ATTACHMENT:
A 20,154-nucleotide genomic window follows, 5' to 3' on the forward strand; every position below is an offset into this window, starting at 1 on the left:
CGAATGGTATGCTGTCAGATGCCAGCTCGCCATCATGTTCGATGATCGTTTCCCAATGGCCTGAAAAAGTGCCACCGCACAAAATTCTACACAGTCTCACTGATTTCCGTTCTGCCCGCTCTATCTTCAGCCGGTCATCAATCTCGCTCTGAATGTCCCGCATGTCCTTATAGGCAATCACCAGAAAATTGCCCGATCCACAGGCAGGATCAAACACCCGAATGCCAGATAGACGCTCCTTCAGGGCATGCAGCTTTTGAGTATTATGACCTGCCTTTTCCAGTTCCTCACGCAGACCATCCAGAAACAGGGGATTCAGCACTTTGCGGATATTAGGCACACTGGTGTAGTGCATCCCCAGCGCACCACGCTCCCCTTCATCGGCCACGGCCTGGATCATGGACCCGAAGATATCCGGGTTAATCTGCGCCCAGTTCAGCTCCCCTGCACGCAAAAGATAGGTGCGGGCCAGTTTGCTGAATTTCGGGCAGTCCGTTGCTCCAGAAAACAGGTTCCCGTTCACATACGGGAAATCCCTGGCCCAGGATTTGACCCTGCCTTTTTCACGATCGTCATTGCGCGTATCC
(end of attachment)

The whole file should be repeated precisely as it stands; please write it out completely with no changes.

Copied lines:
A 20,154-nucleotide genomic window follows, 5' to 3' on the forward strand; every position below is an offset into this window, starting at 1 on the left:
CGAATGGTATGCTGTCAGATGCCAGCTCGCCATCATGTTCGATGATCGTTTCCCAATGGCCTGAAAAAGTGCCACCGCACAAAATTCTACACAGTCTCACTGATTTCCGTTCTGCCCGCTCTATCTTCAGCCGGTCATCAATCTCGCTCTGAATGTCCCGCATGTCCTTATAGGCAATCACCAGAAAATTGCCCGATCCACAGGCAGGATCAAACACCCGAATGCCAGATAGACGCTCCTTCAGGGCATGCAGCTTTTGAGTATTATGACCTGCCTTTTCCAGTTCCTCACGCAGACCATCCAGAAACAGGGGATTCAGCACTTTGCGGATATTAGGCACACTGGTGTAGTGCATCCCCAGCGCACCACGCTCCCCTTCATCGGCCACGGCCTGGATCATGGACCCGAAGATATCCGGGTTAATCTGCGCCCAGTTCAGCTCCCCTGCACGCAAAAGATAGGTGCGGGCCAGTTTGCTGAATTTCGGGCAGTCCGTTGCTCCAGAAAACAGGTTCCCGTTCACATACGGGAAATCCCTGGCCCAGGATTTGACCCTGCCTTTTTCACGATCGTCATTGCGCGTATCC